The most crushing objection I’ve ever seen against the use of the death penalty is given by St. Thomas Aquinas as the first objection in ST II-II Q64 a2. Let’s marvel at the objection for a bit and then look at how Aquinas responds.
In the Summa Theologiae, very often the first objection of an article is the conclusion of a previous article. You might think of these as consistency objections, or an introduction to further refining a point. “But wait a minute, you just said…” in the most annoying student voice you can muster.
On the other hand there are many objections which are just very intuitively powerful or insightful. Reading the really great objections, being rocked on your heels, finally seeing the problem, really seeing it for the first time–these are perhaps the greatest the pleasures of reading St. Thomas.
The first objection against the use of death as a penalty is one of these, but with a bit of a twist: it’s a quotation from Sacred Scripture. Why is that weird? Well, very often I find his Scriptural objections fairly week or formulaic, or at least a bit of an interpretive strain to see how it really works as an objection. There are exceptions of course, but I usually steer my students away from these so they can focus more on the main argument.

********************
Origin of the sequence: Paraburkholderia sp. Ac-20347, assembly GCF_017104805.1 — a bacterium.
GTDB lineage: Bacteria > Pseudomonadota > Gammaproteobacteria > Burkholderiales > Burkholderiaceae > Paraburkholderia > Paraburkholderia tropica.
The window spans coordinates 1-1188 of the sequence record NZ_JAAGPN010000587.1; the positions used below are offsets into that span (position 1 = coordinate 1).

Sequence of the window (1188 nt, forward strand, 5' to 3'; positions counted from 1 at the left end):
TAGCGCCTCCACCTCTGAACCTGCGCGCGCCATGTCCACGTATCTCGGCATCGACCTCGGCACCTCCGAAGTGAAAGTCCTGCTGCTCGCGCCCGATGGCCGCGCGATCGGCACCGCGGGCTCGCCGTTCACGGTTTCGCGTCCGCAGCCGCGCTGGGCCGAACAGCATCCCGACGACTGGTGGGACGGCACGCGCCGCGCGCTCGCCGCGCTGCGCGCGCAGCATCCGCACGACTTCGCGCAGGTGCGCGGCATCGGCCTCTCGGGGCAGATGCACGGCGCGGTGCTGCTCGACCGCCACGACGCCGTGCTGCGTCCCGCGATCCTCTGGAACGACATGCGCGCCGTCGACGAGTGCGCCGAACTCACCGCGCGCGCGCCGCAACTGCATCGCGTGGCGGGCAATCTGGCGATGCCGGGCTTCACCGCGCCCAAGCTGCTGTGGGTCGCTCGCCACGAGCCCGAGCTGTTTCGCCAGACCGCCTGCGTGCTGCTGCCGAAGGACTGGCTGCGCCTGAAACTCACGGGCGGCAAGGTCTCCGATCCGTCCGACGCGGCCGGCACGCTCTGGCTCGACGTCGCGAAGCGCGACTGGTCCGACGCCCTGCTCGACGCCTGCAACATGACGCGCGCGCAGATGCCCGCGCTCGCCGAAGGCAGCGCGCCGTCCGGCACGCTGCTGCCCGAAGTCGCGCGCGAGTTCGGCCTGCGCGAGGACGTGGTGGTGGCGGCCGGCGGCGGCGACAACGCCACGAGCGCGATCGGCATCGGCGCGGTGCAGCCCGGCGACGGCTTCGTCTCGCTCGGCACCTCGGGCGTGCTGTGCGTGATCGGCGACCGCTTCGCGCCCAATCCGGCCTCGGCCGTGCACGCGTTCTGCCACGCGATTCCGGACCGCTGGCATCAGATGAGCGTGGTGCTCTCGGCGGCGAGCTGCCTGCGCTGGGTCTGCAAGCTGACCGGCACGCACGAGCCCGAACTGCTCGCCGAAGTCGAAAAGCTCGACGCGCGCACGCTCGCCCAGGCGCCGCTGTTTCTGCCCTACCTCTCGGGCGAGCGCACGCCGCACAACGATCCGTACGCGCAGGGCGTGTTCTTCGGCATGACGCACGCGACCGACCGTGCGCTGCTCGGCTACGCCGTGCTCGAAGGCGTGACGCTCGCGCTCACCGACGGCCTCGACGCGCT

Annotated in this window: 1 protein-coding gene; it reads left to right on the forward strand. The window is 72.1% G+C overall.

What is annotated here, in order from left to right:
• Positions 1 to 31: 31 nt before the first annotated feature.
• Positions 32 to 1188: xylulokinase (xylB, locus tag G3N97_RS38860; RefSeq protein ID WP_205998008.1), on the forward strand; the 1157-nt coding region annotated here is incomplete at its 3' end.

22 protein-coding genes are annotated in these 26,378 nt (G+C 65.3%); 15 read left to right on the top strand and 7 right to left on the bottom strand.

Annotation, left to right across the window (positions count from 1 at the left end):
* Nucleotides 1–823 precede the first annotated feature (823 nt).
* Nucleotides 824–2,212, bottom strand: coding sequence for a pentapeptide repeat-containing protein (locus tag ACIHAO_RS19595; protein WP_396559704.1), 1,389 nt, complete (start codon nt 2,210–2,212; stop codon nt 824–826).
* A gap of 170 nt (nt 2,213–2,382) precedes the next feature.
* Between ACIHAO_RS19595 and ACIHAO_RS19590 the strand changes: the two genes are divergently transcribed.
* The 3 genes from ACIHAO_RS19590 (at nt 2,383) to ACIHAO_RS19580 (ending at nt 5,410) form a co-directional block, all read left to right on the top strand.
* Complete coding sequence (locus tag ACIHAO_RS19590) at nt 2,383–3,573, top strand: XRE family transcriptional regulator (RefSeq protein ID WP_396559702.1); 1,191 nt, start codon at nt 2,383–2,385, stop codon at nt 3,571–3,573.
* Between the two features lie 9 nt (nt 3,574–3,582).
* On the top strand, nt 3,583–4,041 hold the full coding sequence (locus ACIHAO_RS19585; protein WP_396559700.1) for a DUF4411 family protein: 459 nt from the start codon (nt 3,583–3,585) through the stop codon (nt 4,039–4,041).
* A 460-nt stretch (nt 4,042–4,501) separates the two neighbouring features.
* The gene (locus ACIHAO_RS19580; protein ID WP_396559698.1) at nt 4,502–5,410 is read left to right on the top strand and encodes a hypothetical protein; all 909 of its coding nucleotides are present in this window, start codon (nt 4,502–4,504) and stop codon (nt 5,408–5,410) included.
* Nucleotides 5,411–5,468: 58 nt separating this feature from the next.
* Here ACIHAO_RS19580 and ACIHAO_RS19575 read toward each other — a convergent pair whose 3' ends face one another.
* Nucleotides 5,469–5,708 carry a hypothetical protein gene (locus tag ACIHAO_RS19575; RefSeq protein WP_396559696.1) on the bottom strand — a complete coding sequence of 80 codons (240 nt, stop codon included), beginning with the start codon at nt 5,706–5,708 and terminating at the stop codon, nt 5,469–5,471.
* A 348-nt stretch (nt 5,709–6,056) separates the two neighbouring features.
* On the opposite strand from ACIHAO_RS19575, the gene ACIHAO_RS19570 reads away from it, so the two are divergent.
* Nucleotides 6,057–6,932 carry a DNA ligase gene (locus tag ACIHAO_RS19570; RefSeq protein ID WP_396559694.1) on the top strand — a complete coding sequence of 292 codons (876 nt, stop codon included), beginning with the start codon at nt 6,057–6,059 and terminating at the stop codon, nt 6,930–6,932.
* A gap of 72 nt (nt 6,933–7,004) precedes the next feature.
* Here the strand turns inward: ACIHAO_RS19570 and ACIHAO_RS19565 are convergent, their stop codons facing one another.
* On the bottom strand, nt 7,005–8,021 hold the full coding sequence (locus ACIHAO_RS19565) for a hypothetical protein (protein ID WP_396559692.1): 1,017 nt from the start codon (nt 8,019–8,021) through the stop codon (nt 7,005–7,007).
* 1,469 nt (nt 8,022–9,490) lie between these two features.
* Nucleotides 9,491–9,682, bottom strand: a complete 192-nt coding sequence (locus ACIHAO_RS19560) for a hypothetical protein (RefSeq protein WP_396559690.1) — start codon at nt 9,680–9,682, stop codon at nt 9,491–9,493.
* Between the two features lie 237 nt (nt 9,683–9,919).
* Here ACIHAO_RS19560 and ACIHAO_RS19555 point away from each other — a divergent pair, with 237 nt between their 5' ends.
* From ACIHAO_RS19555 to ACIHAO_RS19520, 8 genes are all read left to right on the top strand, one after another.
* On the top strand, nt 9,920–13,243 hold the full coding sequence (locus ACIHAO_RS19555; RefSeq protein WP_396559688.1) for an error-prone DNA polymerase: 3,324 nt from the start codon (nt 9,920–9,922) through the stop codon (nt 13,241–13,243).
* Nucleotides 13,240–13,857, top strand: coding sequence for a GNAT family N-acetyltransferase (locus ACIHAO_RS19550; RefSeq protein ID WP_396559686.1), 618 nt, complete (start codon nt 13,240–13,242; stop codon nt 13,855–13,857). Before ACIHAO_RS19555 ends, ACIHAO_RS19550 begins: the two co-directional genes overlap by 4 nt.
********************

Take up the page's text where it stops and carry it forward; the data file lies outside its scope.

Well this is definitely one of the exceptions. I’m not sure Aquinas ever gives a Scriptural citation with as much power as this one. For those who know the reference, you probably don’t even need to see the text or have it explained to realize the problem for someone inclined to argue in support of the death penalty. It is the famous parable of the wheat and the tares from the thirteenth chapter of St. Matthew’s Gospel.
The text, si placeat: Continue reading Aquinas Against the Death Penalty